If you’re stuck or otherwise dissatisfied with what is happening in your career, drop me a reply to this post. I would be happy to ask you three questions that might just cause you to realize in the words of Forest Gump . . . “Stuck is as Stuck does.”

Challenge your perceptions and your beliefs may change you for the better. It’s the most powerful choice I ever made.

Everyone Wants Subway!

If you ask any franchise broker which franchise they are asked about the most, the odds are the answer will be Subway.
The reasons may be obvious (well known brand, seem to be lots of customers in them), but most people should pause before going down this path to soon.

Many people explore franchises because they want to earn more money, have more control over their lives and not have to be under the thumb of some stressed out boss. Their expectation is that having more control will make work life more pleasant and of course being their own boss will allow them to earn a greater income.

But what many wanna be franchise owners don’t evaluate is how well a concept (like Subway) is aligned with their skill set, life style preferences and even income needs. For example, perhaps you know how to make a great sandwich, but have never managed a teenage workforce (with Subway, a minimum wage likelihood). Or, you may be great at managing operations, but don’t like to get out and about and do external marketing. Often the expectation is that you simply put a Subway sign up, hire staff, organized the sandwich bar and the customers will simply walk in the door! Business ownership should be so easy!! Having known more than one Subway owner, I assure you it is a bit more complicated than this.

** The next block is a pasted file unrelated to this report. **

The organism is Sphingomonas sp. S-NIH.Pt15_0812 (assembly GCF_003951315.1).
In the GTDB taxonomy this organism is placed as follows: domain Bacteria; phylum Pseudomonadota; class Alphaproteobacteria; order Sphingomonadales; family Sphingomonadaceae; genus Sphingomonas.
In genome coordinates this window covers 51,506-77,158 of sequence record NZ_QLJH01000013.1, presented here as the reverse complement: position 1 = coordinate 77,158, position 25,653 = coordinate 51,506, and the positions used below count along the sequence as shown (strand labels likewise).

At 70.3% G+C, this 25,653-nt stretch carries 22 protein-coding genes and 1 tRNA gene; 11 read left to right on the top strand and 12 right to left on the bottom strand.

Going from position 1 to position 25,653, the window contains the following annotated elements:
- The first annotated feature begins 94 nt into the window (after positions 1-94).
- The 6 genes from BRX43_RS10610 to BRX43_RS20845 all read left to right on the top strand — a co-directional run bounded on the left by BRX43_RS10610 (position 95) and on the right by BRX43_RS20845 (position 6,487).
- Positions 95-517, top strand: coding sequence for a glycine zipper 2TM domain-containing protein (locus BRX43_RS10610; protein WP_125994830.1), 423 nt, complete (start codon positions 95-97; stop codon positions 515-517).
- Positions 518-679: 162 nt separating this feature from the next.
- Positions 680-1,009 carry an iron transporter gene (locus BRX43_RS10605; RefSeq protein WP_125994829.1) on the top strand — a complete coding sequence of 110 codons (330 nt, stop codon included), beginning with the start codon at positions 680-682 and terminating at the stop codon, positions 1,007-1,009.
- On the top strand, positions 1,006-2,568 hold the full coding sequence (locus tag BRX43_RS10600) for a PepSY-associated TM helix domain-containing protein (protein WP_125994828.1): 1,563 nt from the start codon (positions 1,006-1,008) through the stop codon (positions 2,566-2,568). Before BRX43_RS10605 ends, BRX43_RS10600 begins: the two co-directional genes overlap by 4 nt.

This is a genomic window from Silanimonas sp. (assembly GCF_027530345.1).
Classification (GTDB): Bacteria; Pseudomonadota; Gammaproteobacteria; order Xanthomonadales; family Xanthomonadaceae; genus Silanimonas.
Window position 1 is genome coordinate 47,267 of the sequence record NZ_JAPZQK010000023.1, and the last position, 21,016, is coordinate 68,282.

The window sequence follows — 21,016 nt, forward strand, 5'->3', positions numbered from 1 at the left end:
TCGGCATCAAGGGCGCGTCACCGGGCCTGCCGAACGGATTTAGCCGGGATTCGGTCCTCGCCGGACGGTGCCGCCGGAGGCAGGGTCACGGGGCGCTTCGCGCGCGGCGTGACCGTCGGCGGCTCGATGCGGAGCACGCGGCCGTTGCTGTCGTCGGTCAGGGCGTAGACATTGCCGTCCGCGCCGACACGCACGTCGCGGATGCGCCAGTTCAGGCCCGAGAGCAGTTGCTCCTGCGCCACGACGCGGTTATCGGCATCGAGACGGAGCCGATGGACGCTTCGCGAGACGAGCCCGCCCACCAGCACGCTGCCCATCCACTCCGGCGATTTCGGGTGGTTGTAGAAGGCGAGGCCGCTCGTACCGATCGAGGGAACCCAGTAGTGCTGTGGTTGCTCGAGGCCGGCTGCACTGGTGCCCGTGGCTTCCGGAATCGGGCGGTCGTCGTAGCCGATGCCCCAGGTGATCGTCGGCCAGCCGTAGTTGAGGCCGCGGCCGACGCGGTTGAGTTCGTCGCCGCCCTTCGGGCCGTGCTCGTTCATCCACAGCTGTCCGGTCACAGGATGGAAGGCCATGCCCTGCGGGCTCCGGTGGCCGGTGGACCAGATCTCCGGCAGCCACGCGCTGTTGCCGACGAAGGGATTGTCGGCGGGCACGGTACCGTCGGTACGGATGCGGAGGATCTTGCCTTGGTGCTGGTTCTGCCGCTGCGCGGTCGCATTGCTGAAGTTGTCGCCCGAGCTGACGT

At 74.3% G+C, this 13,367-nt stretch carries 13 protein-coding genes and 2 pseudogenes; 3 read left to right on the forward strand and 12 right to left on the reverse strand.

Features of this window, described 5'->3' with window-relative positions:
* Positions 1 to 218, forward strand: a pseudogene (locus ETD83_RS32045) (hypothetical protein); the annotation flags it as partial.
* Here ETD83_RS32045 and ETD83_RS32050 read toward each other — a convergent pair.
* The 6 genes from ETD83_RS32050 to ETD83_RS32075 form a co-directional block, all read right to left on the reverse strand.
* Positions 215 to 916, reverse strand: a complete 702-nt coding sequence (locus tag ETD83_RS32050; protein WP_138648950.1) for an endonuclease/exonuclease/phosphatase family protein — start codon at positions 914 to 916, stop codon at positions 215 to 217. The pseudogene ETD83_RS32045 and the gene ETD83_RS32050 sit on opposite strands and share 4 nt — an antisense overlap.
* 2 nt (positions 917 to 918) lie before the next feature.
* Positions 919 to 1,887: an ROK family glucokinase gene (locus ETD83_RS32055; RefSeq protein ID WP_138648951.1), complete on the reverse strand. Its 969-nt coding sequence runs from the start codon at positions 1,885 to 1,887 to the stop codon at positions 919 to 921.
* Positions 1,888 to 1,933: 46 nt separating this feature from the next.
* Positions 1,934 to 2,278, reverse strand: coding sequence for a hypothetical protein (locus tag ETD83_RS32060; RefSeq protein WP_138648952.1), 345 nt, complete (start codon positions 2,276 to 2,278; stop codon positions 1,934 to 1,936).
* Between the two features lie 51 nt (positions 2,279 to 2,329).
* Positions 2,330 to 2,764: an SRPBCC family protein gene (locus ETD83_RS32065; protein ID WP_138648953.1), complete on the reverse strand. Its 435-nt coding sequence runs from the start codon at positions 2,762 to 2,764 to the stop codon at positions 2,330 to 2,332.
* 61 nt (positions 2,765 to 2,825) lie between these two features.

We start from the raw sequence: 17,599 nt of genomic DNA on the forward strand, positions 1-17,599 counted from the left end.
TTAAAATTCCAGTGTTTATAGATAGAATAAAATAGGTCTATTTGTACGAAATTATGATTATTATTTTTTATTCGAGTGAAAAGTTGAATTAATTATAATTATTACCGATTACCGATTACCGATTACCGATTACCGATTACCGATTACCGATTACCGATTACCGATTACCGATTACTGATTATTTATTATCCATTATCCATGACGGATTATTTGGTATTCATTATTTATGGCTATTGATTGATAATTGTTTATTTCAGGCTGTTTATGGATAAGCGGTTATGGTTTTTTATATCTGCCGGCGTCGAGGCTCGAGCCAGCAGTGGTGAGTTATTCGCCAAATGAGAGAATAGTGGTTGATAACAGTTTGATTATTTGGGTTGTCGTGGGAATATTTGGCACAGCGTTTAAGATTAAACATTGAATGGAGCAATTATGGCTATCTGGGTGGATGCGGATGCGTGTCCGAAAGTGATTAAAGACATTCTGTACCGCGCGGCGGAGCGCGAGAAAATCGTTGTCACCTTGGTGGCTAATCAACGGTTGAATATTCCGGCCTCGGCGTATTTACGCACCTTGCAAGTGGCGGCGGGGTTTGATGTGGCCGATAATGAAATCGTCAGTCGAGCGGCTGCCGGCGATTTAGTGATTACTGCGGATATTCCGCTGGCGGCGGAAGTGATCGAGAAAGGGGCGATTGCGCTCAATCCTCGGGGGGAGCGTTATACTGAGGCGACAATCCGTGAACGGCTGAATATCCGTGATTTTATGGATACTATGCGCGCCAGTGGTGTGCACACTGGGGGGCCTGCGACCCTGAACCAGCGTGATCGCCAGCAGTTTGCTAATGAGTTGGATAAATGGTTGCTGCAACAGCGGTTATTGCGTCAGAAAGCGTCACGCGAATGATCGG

When exploring franchise ownership the most important steps you should take are to sit down and write down what you want your life to look like as a business owner. Do you want to go out and get your customers or have them come to you? Do you want to lead a team or work solo? Should you lease a retail location or would you prefer to work from home or a small office? What type of customers do you want? If you open a sports bar, you’ll likely have predominantly males who are consuming alcohol as your clientele. What income must you earn to make it worth the risk? Will your family or friends be involved? Will you commute? Will you spend the majority of your time doing something you enjoy or will you simply be chasing profits doing whatever it takes.

As you scan the franchise universe, be careful about being sold by any franchisor on their concept without giving considerable thought to these and other relevant questions. Find a franchise consultant (their services are typically free as they are paid by franchisors to recruit you), and the lessons they will teach you about finding a great franchise fit, may save you YEARS of business heartache and pain.